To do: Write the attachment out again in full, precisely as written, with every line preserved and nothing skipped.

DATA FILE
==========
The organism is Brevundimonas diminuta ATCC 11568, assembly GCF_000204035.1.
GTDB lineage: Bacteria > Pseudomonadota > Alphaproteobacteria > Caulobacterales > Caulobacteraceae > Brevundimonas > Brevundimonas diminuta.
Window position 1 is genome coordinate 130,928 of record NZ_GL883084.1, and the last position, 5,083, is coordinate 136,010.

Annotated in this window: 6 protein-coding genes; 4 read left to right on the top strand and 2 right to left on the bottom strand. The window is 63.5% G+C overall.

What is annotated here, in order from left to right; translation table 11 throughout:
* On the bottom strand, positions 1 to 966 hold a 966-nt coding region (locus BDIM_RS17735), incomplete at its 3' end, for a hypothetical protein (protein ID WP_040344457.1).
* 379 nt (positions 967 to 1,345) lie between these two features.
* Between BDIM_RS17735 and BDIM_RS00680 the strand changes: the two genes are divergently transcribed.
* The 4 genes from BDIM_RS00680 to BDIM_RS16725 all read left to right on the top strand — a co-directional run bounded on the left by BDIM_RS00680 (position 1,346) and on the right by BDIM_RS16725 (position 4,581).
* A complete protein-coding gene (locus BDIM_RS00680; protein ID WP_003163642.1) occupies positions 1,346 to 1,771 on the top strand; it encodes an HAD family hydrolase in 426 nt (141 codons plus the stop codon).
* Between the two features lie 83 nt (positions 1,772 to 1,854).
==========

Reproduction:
The organism is Brevundimonas diminuta ATCC 11568, assembly GCF_000204035.1.
GTDB lineage: Bacteria > Pseudomonadota > Alphaproteobacteria > Caulobacterales > Caulobacteraceae > Brevundimonas > Brevundimonas diminuta.
Window position 1 is genome coordinate 130,928 of record NZ_GL883084.1, and the last position, 5,083, is coordinate 136,010.

Annotated in this window: 6 protein-coding genes; 4 read left to right on the top strand and 2 right to left on the bottom strand. The window is 63.5% G+C overall.

What is annotated here, in order from left to right; translation table 11 throughout:
* On the bottom strand, positions 1 to 966 hold a 966-nt coding region (locus BDIM_RS17735), incomplete at its 3' end, for a hypothetical protein (protein ID WP_040344457.1).
* 379 nt (positions 967 to 1,345) lie between these two features.
* Between BDIM_RS17735 and BDIM_RS00680 the strand changes: the two genes are divergently transcribed.
* The 4 genes from BDIM_RS00680 to BDIM_RS16725 all read left to right on the top strand — a co-directional run bounded on the left by BDIM_RS00680 (position 1,346) and on the right by BDIM_RS16725 (position 4,581).
* A complete protein-coding gene (locus BDIM_RS00680; protein ID WP_003163642.1) occupies positions 1,346 to 1,771 on the top strand; it encodes an HAD family hydrolase in 426 nt (141 codons plus the stop codon).
* Between the two features lie 83 nt (positions 1,772 to 1,854).